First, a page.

The Hypotenuse of a Triangle

A Review of The Dangers of Proximal Alphabets by Kathleen Alcott

Typically, when I read a book, especially one that I plan to review, I will highlight passages throughout that I feel are important to the themes or that showcase the author's talent. In Kathleen Alcott's slim debut, The Dangers of Proximal Alphabets, I was tempted to highlight the entire text; and I don't necessarily mean that as a good thing. Believe me, I am not a plain prose advocate, I enjoy a poetical garnish or a clever literary device as much as the next man, but Ms. Alcott has a tendency to showcase her precious style in nearly every sentence. Read a paragraph at a time, it is palatable, often delectable, but sustained over the length of the novel, it's just too rich.

The story, narrated by Ida, the hypotenuse of a doomed love triangle, recounts the lifelong relationship between two west coast families entangled by apparently nothing more than their proximity to each other; of both habitation and loss. You see, one family has recently lost their matriarch, the other their patriarch, hence their two-way parasitic relationship. Ida, known as I, and Jackson, the prime subjects of the alphabetical caveat in the title,  meet and immediately fall in love. That they happen to be toddlers when this occurs is the catalyst of their excruciating bond. James, Jackson's little brother, completes the triad, but regrettably only in a supporting role. James too often plays the patsy; he's the upright leg of the right triangle, the one to lean on, and indeed the consolation prize. Is it any wonder that James is also the most damaged of the three, preferring the blur of amphetamines to the focus of reality?

Needing a lever of sorts, Ms. Alcott employs sleep disorder to unearth the deeply wedged psychic pain of her characters. At first it's sleep talking, telepathic communication between the somnolent brothers, that causes Ida to spotlight a little misguided if righteous suspicion on a questionable neighbor. Later, Jackson transitions to sleep walking, not your run-of-the-mill book-stacking, cookie-eating nobody-gets-hurt variety somnambulism, Jackson's forays into the night are outright violent. Some manifest in physical brutality some spill out in ink as beautifully grotesque drawings; a talent he cannot reproduce while awake. This behavior peaks during his and Ida's cohabitation in their early twenties, when Jackson's nocturnal battering can still be forgiven. But it's the artistic tangent his unconscious mind follows that in a way frees I and J from each other.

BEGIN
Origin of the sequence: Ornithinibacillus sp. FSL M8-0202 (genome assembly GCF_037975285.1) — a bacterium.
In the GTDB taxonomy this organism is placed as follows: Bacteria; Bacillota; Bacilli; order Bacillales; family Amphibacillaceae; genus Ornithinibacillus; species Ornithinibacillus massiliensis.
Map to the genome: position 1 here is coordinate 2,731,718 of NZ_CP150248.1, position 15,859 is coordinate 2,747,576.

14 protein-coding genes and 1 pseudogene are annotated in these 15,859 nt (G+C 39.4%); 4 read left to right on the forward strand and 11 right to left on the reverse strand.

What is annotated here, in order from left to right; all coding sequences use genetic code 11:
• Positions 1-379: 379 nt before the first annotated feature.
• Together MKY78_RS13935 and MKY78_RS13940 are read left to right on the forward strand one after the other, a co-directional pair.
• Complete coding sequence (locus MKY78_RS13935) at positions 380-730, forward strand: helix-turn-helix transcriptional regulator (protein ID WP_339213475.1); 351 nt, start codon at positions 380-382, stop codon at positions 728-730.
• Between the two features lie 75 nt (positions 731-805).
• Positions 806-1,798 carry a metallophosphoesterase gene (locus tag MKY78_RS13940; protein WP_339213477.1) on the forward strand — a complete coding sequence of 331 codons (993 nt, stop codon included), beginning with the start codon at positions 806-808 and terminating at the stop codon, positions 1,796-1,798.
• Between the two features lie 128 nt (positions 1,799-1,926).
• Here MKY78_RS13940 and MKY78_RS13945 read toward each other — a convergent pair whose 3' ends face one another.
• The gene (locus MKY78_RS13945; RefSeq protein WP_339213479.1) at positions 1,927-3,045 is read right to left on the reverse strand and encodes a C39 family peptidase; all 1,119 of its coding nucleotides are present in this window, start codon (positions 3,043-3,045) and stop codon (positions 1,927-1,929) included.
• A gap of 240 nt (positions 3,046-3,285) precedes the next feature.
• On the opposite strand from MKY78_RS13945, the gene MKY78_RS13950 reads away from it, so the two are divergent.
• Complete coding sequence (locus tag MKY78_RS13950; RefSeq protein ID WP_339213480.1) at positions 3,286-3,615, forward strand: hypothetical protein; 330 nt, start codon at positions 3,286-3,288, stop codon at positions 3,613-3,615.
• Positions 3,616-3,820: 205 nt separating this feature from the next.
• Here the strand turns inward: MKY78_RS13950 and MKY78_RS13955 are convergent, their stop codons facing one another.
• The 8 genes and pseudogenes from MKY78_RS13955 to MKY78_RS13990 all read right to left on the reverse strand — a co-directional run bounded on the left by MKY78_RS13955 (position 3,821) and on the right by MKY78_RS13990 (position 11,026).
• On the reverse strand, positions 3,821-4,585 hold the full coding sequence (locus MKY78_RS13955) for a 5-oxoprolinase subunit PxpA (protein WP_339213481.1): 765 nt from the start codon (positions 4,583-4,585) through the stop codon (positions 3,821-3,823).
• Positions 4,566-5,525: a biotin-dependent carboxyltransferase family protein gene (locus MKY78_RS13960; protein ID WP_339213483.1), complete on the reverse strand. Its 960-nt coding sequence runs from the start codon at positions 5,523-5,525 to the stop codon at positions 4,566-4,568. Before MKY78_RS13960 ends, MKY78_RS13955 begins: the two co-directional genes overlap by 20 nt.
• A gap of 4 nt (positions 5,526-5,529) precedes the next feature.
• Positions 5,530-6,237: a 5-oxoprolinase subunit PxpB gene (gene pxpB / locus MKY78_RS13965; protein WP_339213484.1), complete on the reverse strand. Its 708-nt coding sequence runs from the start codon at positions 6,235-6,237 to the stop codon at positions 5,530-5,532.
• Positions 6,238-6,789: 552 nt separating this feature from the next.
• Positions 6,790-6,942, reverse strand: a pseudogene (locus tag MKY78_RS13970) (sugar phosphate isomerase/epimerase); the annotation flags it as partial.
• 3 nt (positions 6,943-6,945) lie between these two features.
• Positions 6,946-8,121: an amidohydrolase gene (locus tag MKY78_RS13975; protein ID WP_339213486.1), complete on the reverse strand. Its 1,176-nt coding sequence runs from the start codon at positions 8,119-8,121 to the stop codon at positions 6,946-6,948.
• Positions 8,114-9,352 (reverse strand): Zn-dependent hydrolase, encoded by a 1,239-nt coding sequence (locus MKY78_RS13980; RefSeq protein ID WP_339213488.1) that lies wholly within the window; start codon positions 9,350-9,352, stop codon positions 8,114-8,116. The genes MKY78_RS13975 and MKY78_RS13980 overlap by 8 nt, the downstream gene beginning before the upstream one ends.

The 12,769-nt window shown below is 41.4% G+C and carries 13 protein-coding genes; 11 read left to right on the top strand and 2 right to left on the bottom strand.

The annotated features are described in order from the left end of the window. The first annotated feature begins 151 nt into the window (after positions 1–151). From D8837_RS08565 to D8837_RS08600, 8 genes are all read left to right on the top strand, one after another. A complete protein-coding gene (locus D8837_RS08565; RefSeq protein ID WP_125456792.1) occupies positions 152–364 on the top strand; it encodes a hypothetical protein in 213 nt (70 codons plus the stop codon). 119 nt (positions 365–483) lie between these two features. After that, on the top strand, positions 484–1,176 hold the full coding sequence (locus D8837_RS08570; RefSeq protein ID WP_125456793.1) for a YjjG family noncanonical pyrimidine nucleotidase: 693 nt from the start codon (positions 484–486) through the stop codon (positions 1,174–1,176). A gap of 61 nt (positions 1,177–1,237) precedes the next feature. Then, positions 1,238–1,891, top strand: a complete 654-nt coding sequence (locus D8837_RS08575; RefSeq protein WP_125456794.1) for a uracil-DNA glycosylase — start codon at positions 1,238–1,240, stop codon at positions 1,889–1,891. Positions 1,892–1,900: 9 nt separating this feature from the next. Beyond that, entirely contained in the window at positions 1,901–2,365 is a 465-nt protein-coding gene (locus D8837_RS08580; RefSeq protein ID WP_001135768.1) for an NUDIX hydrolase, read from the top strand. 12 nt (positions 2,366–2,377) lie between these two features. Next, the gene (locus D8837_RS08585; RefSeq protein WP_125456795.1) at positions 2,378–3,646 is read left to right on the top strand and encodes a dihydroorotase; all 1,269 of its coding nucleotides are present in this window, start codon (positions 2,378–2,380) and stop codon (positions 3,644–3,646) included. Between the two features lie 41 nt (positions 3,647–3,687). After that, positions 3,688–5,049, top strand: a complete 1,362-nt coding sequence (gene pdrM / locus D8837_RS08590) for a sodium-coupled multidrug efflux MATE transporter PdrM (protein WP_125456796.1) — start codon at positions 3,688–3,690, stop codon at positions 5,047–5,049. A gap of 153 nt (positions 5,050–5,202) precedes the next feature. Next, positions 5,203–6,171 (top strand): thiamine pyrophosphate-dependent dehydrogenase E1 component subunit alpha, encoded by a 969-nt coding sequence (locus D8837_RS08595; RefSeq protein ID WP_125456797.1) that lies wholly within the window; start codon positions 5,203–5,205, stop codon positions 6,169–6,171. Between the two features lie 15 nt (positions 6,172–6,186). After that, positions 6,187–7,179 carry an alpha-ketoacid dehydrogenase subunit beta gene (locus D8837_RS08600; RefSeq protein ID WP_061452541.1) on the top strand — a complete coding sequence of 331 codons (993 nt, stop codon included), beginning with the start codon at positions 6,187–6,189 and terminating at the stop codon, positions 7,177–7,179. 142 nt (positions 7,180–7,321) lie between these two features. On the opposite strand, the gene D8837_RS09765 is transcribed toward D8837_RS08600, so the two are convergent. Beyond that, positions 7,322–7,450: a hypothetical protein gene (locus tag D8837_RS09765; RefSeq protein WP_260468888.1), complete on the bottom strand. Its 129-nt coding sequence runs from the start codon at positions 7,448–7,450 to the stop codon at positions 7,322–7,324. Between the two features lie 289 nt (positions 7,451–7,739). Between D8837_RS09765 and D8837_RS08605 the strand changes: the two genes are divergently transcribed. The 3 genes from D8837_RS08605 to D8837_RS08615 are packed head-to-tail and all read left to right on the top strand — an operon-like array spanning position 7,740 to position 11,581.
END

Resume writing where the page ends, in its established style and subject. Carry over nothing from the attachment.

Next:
Though flawed and perhaps a bit trite, this first effort from Katherine Alcott is promising.  She, yet more than capable of writing a good sentence, would do well to attenuate her style. It's evident to her readers that she is a talented writer, no need to glut the page with proof. I look forward to her future work, perhaps with more emphasis on plot, less predictable behavior; more substance less flourish.
~Book Jones - 3 Stars

  • Title: The Dangers of Proximal Alphabets
  • Author: Kathleen Alcott
  • File Size: 1773 KB
  • Print Length: 225 pages
  • Page Numbers Source ISBN: 1590515293
  • Publisher: Other Press; 1st edition (September 11, 2012)
  • Sold by: Amazon Digital Services, Inc.
  • Language: English
  • ASIN: B007RG4NKI
  • Text-to-Speech: Enabled 
  • X-Ray: Not Enabled